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148 Apartments for rent in Lexington, SC

Read Guide >
Last updated March 18 at 9:01pm UTC
486 HIGHWAY 378 Highway
Lexington, SC
Updated March 17 at 10:32am UTC
4 Bedrooms
3118 Dudley Rd
Lexington, SC
Updated March 16 at 2:04am UTC
5 Bedrooms
3118 Dudley Rd
Lexington, SC
Updated March 16 at 2:03am UTC
2 Bedrooms
812 Neighbor Ln
Lexington, SC
Updated March 16 at 2:00am UTC
3 Bedrooms
108 Weatherstone Rd
Lexington, SC
Updated March 15 at 5:50pm UTC
2 Bedrooms
457 Cape Jasmine Way
Lexington, SC
Updated March 15 at 10:50am UTC
3 Bedrooms
556 Bronze Drive
Lexington, SC
Updated March 14 at 11:00am UTC
5 Bedrooms
39 Boardwalk Lane
Lake Murray
Lexington, SC
Updated March 14 at 2:38am UTC
2 Bedrooms
116 Crickhollow Circle
Lexington, SC
Updated March 9 at 9:33am UTC
3 Bedrooms
Lexington, SC
Updated March 8 at 11:36am UTC
4 Bedrooms
634 Meadow Grass Lane
Lexington, SC
Updated March 2 at 10:47am UTC
4 Bedrooms
244 Caroline Hill Road
Lexington, SC
Updated March 1 at 12:09pm UTC
4 Bedrooms
101 Brook Trout Court
Lexington, SC
Updated March 1 at 9:25am UTC
3 Bedrooms
Results within 5 miles of Lexington, SC
158 Stanley Court
Lexington, SC
Updated March 15 at 10:53am UTC
3 Bedrooms
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City Guide
Renting in Lexington

The cost of a rental home in Lexington is highly dependent on the neighborhood you choose to live in. You know, posh houses here, liberal-arts student housing over there - it makes for a good mix of people. The more upscale rental houses are in the eastern Woburn Street area, and cost around about twice as much per month in rent than most places in the country. If, however, what you really want is a plain-and-simple South Carolina mansion, then you need look no further than the Todd Road and Saddle Club Road estates, where no fewer than 6 bedrooms, 4 bathrooms and an unbelievable monthly rent awaits you (we're talking seriously wallet emptying rent amounts).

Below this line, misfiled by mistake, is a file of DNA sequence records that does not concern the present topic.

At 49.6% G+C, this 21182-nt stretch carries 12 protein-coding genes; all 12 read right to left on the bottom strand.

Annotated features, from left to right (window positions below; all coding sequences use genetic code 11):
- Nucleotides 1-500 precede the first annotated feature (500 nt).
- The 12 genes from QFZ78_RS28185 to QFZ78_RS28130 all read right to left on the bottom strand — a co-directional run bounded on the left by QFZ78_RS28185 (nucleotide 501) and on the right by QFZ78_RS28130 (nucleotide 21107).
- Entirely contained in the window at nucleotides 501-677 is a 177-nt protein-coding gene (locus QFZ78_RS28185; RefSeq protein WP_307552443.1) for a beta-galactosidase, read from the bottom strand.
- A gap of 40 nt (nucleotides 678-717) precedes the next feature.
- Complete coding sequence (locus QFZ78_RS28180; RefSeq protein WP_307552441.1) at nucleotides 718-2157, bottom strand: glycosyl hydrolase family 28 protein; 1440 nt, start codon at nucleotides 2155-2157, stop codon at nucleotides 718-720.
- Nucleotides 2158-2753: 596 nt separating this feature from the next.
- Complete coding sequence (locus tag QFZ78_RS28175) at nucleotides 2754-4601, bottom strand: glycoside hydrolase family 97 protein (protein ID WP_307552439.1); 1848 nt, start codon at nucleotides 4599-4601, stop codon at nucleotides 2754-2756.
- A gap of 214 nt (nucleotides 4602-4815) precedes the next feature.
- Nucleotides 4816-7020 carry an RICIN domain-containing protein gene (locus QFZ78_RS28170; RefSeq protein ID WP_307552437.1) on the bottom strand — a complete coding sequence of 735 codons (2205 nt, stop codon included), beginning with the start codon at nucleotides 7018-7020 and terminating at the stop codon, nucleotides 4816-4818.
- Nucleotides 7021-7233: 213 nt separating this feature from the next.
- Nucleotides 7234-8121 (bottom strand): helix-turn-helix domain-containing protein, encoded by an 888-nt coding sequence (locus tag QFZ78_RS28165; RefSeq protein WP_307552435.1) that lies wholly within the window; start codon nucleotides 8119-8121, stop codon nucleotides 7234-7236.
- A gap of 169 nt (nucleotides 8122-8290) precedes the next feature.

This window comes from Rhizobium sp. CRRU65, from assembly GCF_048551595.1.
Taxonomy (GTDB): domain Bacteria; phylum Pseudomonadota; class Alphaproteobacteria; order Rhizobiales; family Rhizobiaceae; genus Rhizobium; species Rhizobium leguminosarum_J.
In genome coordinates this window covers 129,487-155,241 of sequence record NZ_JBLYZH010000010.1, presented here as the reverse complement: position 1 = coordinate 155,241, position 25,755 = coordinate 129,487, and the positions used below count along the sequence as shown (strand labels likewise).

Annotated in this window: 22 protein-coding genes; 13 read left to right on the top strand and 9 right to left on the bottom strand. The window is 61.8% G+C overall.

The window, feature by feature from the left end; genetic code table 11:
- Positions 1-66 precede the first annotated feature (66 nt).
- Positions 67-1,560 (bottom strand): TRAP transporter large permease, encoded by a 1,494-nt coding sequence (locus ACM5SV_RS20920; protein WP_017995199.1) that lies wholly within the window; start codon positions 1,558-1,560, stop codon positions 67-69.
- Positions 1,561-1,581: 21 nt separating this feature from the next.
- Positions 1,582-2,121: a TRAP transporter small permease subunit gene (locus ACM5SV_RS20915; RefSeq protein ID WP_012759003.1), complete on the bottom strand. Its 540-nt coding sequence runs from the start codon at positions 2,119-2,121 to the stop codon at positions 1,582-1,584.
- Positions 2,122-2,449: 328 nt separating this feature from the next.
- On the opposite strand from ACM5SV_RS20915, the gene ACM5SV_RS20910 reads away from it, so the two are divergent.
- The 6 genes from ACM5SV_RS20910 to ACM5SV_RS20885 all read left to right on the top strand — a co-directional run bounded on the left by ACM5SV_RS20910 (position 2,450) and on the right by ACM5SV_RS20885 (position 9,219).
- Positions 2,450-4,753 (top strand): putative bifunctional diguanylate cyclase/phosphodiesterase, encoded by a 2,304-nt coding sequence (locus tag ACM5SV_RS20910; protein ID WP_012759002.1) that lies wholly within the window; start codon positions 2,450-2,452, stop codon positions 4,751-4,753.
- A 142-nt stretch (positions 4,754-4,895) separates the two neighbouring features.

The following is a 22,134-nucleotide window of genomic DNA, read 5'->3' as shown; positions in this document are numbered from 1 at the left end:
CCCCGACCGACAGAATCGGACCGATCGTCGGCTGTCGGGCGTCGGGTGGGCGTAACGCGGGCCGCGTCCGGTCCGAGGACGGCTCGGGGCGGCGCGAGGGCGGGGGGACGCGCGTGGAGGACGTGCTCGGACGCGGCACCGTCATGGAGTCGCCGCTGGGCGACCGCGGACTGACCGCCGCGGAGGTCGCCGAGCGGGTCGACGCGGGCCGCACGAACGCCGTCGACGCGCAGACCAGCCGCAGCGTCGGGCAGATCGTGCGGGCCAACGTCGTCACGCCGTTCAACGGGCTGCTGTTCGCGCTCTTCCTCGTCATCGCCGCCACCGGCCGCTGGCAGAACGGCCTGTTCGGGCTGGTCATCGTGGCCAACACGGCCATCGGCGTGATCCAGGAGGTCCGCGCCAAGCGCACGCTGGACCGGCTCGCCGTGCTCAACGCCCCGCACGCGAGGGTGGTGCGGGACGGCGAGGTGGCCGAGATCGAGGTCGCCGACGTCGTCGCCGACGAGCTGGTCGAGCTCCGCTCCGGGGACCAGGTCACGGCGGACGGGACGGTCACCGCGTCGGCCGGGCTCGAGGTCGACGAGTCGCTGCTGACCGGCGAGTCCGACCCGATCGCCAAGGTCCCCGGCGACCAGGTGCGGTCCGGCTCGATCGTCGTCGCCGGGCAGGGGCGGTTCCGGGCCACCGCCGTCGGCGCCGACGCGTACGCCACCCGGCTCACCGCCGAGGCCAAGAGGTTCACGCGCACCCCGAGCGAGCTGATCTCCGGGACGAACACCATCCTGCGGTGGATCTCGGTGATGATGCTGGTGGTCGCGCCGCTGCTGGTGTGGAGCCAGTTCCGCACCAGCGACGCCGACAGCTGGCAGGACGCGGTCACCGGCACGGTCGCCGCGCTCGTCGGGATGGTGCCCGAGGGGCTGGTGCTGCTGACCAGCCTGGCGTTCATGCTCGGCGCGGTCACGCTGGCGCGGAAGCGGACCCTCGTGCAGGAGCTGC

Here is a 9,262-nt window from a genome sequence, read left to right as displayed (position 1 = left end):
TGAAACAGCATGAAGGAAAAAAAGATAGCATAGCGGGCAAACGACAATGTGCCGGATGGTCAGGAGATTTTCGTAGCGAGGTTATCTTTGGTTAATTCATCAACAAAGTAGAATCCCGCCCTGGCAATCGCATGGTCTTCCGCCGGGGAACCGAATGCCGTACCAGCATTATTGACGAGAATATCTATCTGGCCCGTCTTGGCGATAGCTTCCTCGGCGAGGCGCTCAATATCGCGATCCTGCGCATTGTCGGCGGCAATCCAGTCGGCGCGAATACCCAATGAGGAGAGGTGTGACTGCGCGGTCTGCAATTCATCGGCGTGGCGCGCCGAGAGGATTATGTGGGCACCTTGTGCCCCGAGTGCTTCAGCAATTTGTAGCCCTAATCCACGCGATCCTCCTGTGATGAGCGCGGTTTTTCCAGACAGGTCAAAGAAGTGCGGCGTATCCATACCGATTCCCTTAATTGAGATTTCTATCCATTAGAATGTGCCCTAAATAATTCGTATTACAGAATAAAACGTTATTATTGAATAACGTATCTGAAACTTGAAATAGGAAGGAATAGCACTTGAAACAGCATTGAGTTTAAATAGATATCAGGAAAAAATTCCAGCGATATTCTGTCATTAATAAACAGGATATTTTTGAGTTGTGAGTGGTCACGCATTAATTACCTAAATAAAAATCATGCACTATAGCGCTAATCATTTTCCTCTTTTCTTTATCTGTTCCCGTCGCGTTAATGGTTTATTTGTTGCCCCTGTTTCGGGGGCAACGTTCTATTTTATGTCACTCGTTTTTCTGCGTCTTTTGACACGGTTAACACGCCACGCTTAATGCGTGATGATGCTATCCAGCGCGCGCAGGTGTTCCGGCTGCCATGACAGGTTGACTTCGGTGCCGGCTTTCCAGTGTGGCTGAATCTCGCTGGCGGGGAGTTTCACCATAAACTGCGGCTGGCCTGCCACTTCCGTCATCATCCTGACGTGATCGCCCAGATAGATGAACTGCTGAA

Seriously though, most houses in Lexington can be had for a fair price. And apartments? You can get a good deal on these. Yes, you will feel the rent, but it won't break the bank.

Rent Report

March 2018 Lexington Rent Report

Welcome to the March 2018 Lexington Rent Report. Lexington rents declined over the past month. In this report, we'll evaluate trends in the Lexington rental market, including comparisons to cities throughout the state and nation.

Lexington rents declined over the past month

Lexington rents have declined 1.1% over the past month, but have remained steady at 0.3% in comparison to the same time last year. Currently, median rents in Lexington stand at $900 for a one-bedroom apartment and $1,040 for a two-bedroom. Lexington's year-over-year rent growth lags the state average of 2.0%, as well as the national average of 2.3%.

Rents rising across cities in South Carolina

Throughout the past year, rents have remained steady in the city of Lexington, but other cities across the entire state have seen rents increase. Of the largest 10 cities that we have data for in South Carolina, 8 of them have seen prices rise. The state as a whole logged rent growth of 2.0% over the past year. Here's a look at how rents compare across some of the largest cities in the state.